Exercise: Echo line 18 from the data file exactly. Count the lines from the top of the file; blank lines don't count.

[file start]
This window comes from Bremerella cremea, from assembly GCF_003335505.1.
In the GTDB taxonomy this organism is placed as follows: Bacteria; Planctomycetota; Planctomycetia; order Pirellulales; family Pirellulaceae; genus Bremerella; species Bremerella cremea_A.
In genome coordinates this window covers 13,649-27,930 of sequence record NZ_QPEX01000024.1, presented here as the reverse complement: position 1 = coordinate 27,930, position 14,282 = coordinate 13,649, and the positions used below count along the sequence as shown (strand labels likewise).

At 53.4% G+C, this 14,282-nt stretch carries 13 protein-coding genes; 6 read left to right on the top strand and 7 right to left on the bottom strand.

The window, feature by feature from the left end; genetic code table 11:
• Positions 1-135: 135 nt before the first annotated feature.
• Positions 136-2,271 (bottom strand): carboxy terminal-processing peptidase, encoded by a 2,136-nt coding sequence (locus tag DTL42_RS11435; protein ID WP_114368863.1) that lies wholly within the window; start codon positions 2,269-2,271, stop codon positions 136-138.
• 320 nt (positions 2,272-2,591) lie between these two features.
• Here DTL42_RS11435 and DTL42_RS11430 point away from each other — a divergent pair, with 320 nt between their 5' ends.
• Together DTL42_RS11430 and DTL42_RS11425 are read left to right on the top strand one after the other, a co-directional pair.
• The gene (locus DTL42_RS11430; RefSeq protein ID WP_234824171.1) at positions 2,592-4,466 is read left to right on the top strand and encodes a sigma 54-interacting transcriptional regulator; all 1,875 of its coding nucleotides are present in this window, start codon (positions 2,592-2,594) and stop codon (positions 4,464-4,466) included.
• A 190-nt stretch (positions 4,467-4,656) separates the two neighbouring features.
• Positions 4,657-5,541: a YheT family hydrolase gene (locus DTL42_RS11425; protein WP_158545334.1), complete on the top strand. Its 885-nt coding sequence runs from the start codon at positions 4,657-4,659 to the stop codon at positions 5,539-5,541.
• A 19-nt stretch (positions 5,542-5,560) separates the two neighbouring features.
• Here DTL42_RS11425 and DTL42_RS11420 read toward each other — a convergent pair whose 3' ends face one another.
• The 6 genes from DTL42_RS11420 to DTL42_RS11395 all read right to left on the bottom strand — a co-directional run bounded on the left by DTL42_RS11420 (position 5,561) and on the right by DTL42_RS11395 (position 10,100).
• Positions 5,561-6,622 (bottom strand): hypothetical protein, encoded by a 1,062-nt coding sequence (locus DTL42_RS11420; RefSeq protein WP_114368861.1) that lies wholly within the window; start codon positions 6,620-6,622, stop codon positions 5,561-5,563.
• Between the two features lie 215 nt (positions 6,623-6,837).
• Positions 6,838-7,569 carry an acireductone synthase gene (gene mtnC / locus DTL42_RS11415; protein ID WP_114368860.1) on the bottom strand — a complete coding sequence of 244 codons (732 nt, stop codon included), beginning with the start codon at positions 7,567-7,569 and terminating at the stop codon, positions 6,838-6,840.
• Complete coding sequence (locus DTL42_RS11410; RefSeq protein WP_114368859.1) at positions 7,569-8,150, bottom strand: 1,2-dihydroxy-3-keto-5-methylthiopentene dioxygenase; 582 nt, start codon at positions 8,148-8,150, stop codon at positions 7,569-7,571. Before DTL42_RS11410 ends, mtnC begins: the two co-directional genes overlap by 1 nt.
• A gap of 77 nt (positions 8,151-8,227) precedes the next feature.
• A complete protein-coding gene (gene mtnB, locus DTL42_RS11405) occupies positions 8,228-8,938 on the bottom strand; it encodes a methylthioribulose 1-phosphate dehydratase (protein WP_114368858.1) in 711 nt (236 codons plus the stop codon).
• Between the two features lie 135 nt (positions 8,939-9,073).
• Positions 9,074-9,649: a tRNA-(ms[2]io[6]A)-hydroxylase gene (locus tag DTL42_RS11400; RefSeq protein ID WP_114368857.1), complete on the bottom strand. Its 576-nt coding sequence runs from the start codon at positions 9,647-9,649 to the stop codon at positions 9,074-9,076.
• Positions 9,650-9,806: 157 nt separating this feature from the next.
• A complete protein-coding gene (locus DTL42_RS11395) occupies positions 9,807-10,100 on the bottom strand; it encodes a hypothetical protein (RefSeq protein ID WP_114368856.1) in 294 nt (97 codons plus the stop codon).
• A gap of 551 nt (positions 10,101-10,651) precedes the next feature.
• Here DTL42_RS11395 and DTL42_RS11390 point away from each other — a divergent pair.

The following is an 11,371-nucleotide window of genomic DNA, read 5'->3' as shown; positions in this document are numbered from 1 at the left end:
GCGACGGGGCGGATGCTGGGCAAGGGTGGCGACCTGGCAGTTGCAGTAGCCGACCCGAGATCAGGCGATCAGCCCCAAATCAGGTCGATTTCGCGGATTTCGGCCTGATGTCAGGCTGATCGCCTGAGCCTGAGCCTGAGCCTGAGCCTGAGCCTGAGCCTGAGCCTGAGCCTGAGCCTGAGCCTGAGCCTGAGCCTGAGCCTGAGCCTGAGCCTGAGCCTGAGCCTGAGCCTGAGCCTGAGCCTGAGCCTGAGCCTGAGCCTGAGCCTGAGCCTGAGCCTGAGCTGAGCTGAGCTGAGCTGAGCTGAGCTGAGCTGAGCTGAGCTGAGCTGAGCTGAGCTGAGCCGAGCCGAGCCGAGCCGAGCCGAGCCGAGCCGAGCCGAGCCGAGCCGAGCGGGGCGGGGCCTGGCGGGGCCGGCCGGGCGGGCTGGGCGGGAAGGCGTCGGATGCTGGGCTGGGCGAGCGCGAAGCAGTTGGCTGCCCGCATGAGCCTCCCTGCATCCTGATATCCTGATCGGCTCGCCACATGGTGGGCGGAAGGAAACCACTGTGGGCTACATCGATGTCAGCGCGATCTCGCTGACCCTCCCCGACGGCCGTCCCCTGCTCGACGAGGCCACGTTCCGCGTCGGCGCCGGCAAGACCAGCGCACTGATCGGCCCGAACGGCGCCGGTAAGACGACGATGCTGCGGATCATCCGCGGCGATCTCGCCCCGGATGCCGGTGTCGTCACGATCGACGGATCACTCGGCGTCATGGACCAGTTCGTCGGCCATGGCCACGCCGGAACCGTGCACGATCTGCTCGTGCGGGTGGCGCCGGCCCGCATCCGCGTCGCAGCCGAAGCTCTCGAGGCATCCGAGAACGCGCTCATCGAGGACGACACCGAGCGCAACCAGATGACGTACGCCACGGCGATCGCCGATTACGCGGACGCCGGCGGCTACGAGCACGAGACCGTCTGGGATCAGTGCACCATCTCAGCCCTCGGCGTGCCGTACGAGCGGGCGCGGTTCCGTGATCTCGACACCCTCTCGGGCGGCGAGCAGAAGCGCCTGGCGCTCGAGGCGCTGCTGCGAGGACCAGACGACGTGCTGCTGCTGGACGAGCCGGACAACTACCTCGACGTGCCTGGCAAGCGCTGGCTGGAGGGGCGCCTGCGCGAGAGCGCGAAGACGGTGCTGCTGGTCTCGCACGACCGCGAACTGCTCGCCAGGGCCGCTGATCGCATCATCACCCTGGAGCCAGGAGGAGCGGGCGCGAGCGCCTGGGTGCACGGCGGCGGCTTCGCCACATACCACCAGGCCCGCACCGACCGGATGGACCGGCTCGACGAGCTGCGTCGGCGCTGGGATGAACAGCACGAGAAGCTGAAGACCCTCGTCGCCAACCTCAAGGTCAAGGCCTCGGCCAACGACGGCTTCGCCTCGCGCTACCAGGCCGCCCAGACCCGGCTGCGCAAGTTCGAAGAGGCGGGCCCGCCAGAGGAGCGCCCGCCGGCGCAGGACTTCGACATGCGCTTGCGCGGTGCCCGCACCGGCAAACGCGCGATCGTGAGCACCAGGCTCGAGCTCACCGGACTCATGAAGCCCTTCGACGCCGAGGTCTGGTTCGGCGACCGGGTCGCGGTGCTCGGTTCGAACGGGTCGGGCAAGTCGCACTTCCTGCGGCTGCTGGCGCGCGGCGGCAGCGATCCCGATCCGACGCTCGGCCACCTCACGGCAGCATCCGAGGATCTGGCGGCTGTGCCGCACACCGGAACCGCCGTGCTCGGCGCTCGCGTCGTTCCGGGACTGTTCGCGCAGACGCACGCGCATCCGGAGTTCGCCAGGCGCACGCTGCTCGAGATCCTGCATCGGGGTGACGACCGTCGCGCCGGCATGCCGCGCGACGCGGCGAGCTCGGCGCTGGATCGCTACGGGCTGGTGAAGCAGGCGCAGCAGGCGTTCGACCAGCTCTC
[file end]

• Between the two features lie 215 nt (positions 6,623-6,837).